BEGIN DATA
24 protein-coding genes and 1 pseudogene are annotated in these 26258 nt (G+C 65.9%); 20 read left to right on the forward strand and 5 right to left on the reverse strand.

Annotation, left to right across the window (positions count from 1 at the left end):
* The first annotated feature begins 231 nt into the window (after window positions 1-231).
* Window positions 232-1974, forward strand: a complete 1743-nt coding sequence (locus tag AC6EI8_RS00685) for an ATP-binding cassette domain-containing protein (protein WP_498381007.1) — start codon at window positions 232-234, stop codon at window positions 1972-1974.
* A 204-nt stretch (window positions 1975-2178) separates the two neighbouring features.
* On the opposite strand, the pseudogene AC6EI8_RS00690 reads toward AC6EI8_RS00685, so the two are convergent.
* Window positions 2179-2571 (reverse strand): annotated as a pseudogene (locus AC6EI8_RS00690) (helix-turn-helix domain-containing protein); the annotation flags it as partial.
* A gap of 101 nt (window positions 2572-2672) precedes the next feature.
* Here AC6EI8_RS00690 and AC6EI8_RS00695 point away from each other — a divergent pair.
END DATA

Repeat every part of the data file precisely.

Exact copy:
24 protein-coding genes and 1 pseudogene are annotated in these 26258 nt (G+C 65.9%); 20 read left to right on the forward strand and 5 right to left on the reverse strand.

Annotation, left to right across the window (positions count from 1 at the left end):
* The first annotated feature begins 231 nt into the window (after window positions 1-231).
* Window positions 232-1974, forward strand: a complete 1743-nt coding sequence (locus tag AC6EI8_RS00685) for an ATP-binding cassette domain-containing protein (protein WP_498381007.1) — start codon at window positions 232-234, stop codon at window positions 1972-1974.
* A 204-nt stretch (window positions 1975-2178) separates the two neighbouring features.
* On the opposite strand, the pseudogene AC6EI8_RS00690 reads toward AC6EI8_RS00685, so the two are convergent.
* Window positions 2179-2571 (reverse strand): annotated as a pseudogene (locus AC6EI8_RS00690) (helix-turn-helix domain-containing protein); the annotation flags it as partial.
* A gap of 101 nt (window positions 2572-2672) precedes the next feature.
* Here AC6EI8_RS00690 and AC6EI8_RS00695 point away from each other — a divergent pair.